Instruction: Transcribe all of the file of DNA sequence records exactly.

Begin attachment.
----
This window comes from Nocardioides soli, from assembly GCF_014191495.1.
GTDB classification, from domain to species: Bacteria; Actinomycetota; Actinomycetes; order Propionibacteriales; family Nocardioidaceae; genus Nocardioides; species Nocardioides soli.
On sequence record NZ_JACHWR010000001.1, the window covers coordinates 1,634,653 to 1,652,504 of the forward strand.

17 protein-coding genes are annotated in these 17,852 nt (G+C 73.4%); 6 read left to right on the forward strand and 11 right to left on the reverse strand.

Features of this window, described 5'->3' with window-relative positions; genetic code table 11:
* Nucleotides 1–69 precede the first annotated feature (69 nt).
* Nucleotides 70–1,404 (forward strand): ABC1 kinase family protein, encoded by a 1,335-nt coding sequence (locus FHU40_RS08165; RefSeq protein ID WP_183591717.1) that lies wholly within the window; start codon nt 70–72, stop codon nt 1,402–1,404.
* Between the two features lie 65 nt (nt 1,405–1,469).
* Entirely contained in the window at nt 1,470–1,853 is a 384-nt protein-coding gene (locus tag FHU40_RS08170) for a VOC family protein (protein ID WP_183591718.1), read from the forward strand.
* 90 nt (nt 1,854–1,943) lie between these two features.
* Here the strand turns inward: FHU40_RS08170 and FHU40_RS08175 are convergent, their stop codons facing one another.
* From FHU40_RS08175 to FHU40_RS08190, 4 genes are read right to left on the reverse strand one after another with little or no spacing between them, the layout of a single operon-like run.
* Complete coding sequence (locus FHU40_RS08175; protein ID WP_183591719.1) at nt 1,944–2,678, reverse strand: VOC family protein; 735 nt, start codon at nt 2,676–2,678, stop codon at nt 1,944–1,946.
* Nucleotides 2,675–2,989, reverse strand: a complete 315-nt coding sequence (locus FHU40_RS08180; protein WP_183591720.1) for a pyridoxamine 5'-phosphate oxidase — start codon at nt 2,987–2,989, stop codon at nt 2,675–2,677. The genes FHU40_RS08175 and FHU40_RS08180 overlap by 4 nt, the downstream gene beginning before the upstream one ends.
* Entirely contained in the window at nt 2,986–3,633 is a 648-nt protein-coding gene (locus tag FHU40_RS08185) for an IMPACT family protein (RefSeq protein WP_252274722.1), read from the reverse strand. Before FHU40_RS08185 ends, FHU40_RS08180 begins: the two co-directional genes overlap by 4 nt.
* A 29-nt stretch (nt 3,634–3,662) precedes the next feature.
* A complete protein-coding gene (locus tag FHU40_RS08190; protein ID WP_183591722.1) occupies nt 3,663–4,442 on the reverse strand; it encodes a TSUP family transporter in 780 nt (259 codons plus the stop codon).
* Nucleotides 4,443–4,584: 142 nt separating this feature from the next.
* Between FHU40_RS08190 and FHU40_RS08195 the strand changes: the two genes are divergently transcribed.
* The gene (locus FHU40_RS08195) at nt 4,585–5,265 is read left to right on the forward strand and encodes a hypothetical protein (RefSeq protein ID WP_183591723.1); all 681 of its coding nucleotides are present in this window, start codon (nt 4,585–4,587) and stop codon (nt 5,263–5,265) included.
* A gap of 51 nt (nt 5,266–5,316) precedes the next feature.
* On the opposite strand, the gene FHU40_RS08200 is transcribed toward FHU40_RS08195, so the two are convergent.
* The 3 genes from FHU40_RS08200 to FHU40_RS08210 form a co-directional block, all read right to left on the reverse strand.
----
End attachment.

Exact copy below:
This window comes from Nocardioides soli, from assembly GCF_014191495.1.
GTDB classification, from domain to species: Bacteria; Actinomycetota; Actinomycetes; order Propionibacteriales; family Nocardioidaceae; genus Nocardioides; species Nocardioides soli.
On sequence record NZ_JACHWR010000001.1, the window covers coordinates 1,634,653 to 1,652,504 of the forward strand.

17 protein-coding genes are annotated in these 17,852 nt (G+C 73.4%); 6 read left to right on the forward strand and 11 right to left on the reverse strand.

Features of this window, described 5'->3' with window-relative positions; genetic code table 11:
* Nucleotides 1–69 precede the first annotated feature (69 nt).
* Nucleotides 70–1,404 (forward strand): ABC1 kinase family protein, encoded by a 1,335-nt coding sequence (locus FHU40_RS08165; RefSeq protein ID WP_183591717.1) that lies wholly within the window; start codon nt 70–72, stop codon nt 1,402–1,404.
* Between the two features lie 65 nt (nt 1,405–1,469).
* Entirely contained in the window at nt 1,470–1,853 is a 384-nt protein-coding gene (locus tag FHU40_RS08170) for a VOC family protein (protein ID WP_183591718.1), read from the forward strand.
* 90 nt (nt 1,854–1,943) lie between these two features.
* Here the strand turns inward: FHU40_RS08170 and FHU40_RS08175 are convergent, their stop codons facing one another.
* From FHU40_RS08175 to FHU40_RS08190, 4 genes are read right to left on the reverse strand one after another with little or no spacing between them, the layout of a single operon-like run.
* Complete coding sequence (locus FHU40_RS08175; protein ID WP_183591719.1) at nt 1,944–2,678, reverse strand: VOC family protein; 735 nt, start codon at nt 2,676–2,678, stop codon at nt 1,944–1,946.
* Nucleotides 2,675–2,989, reverse strand: a complete 315-nt coding sequence (locus FHU40_RS08180; protein WP_183591720.1) for a pyridoxamine 5'-phosphate oxidase — start codon at nt 2,987–2,989, stop codon at nt 2,675–2,677. The genes FHU40_RS08175 and FHU40_RS08180 overlap by 4 nt, the downstream gene beginning before the upstream one ends.
* Entirely contained in the window at nt 2,986–3,633 is a 648-nt protein-coding gene (locus tag FHU40_RS08185) for an IMPACT family protein (RefSeq protein WP_252274722.1), read from the reverse strand. Before FHU40_RS08185 ends, FHU40_RS08180 begins: the two co-directional genes overlap by 4 nt.
* A 29-nt stretch (nt 3,634–3,662) precedes the next feature.
* A complete protein-coding gene (locus tag FHU40_RS08190; protein ID WP_183591722.1) occupies nt 3,663–4,442 on the reverse strand; it encodes a TSUP family transporter in 780 nt (259 codons plus the stop codon).
* Nucleotides 4,443–4,584: 142 nt separating this feature from the next.
* Between FHU40_RS08190 and FHU40_RS08195 the strand changes: the two genes are divergently transcribed.
* The gene (locus FHU40_RS08195) at nt 4,585–5,265 is read left to right on the forward strand and encodes a hypothetical protein (RefSeq protein ID WP_183591723.1); all 681 of its coding nucleotides are present in this window, start codon (nt 4,585–4,587) and stop codon (nt 5,263–5,265) included.
* A gap of 51 nt (nt 5,266–5,316) precedes the next feature.
* On the opposite strand, the gene FHU40_RS08200 is transcribed toward FHU40_RS08195, so the two are convergent.
* The 3 genes from FHU40_RS08200 to FHU40_RS08210 form a co-directional block, all read right to left on the reverse strand.